Residents across the state, including Clay County, will begin to feel the effects of property tax relief next year.
As part of the passage of House Bill 1001, a Circuit Breaker was placed into effect, giving residents a break on their property taxes.
However, since it was passed, residents have been scratching their heads, wondering how exactly it works.
In years' past, an individual with a home with an assessed value of $100,000 and a property tax bill of $2,300 would have to pay the entire amount.
Under the current legislation, this individual will be helped significantly.
"Naturally, with most of the credits having a set amount that can be deducted, homes with a higher assessed value will end up receiving a bigger Circuit Breaker credit," Clay County Auditor Mary Jo Alumbaugh said.
With a cap of 1.5 percent of a homestead property's gross assessed value in 2009, the individual will have to pay a maximum of $1,500 in property taxes. The break is even more in 2010 when the cap drops to 1 percent and the individual's property taxes also drops down to $1,000.
"While property tax bills are based on the net assessed value, after all credits and exemptions have been subtracted, the Circuit Breaker is based on the gross assessed value," Alumbaugh said.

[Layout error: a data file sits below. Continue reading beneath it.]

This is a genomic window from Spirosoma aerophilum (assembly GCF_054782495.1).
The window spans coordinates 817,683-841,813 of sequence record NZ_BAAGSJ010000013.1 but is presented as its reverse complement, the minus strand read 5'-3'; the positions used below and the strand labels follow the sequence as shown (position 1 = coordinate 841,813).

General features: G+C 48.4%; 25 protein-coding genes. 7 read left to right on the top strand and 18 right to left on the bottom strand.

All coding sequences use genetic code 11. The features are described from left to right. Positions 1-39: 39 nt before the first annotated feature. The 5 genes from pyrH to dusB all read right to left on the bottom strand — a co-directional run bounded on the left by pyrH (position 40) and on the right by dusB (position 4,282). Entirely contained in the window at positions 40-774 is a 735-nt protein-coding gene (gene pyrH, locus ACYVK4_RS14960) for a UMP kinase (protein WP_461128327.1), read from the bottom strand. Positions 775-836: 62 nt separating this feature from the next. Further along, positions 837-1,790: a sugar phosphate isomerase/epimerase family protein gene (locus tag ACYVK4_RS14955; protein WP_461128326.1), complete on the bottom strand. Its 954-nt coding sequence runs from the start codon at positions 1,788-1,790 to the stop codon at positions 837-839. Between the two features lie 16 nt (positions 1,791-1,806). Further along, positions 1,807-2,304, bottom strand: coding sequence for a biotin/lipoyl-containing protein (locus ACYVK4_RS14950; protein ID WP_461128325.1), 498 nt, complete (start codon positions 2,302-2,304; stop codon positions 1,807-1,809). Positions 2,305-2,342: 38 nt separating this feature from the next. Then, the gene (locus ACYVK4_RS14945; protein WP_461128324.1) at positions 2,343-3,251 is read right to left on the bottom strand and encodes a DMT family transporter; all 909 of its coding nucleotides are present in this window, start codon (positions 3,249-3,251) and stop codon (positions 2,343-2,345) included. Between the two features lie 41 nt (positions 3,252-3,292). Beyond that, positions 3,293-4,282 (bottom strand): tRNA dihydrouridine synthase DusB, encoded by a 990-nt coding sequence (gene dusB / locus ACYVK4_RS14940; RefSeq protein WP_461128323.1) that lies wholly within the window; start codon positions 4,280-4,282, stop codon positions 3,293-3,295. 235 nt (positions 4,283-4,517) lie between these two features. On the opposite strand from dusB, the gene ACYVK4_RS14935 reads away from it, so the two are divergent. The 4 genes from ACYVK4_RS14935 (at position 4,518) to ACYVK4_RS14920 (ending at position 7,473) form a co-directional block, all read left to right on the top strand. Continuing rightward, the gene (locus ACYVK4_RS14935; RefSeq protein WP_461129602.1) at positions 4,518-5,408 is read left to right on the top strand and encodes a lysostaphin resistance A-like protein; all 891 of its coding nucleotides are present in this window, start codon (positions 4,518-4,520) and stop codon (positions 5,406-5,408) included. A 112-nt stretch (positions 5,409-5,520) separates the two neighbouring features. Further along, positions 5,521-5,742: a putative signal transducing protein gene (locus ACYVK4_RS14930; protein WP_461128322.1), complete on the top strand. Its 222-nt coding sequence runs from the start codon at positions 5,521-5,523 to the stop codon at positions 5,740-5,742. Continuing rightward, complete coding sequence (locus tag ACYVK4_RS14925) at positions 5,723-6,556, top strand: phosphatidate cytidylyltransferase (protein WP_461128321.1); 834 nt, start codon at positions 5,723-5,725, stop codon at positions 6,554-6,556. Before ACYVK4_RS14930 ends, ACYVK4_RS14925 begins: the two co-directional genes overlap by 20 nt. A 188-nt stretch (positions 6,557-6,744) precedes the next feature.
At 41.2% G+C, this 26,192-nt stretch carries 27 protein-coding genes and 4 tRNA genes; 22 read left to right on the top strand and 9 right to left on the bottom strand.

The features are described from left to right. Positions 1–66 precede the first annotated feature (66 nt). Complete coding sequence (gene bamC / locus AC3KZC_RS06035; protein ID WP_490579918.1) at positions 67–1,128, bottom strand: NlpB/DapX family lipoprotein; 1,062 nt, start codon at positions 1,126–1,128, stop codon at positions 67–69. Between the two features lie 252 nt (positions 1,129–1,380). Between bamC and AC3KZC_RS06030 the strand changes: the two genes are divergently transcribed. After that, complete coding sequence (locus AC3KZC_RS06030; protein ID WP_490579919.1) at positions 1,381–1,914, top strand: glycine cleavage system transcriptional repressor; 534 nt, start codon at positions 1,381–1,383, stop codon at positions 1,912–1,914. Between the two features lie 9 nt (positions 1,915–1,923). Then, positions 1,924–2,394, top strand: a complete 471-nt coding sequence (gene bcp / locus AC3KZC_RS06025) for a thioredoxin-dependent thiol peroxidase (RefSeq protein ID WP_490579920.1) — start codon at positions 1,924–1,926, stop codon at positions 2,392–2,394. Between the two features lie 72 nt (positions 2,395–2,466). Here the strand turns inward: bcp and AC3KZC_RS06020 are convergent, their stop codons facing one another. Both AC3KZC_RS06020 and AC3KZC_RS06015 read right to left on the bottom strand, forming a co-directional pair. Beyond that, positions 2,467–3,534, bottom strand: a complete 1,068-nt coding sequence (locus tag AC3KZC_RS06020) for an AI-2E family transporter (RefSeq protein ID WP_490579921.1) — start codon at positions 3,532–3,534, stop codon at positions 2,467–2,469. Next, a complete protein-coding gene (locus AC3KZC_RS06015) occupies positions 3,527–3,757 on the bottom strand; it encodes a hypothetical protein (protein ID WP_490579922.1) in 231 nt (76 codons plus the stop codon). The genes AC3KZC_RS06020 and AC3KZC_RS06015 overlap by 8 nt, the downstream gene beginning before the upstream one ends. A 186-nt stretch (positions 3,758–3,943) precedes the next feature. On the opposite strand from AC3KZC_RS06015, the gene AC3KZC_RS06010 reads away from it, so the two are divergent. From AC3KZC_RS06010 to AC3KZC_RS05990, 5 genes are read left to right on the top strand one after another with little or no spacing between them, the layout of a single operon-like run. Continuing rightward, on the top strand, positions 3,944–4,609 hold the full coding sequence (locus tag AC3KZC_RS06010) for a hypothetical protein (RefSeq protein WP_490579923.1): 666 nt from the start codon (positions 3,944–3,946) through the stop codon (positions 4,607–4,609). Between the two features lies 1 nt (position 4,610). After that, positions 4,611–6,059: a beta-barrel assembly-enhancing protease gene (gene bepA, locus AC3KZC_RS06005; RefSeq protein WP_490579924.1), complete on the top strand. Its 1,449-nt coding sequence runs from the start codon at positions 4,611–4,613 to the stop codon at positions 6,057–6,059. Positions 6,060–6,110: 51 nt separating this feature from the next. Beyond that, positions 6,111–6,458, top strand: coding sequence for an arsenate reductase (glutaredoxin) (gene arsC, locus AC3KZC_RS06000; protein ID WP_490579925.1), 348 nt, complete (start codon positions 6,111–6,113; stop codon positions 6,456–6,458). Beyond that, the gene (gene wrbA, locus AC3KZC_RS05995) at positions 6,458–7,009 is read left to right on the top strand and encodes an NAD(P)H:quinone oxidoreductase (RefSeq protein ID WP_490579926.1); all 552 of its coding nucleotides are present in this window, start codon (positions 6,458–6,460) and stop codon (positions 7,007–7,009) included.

Also as part of the bill, the state will begin to assume costs previously paid by taxpayers, including the remaining 15 percent of school operating costs, police and fire pensions, costs of juvenile incarceration in state facilities and child welfare levies.
"Starting next year, residents will no longer have different tax rates, like the school and welfare rates, included in the calculation of their respective district tax rates," Alumbaugh said.
While residents will have a lighter property tax bill, civil and community aspects will feel the effect the most.
"Most projects have a fixed rate, but with the Circuit Breaker, they won't be able to collect all the dollars," Alumbaugh said. "Everyone who receives revenue from property taxes will be hit the most."
This year, the Circuit Breaker is only affecting residential properties. With the maximum set at 2 percent, the majority of Clay County residents will not be affected.
However, as the maximum drops in the next couple of years, residents can anticipate some relief, but cannot see it as a guarantee.
"As it is right now, there will be a small effect next year and a bigger one in 2010, but still not as much as in other counties," Alumbaugh said. "Also, we never know how the legislation will change from year to year, so any projections at this time would be pure speculation."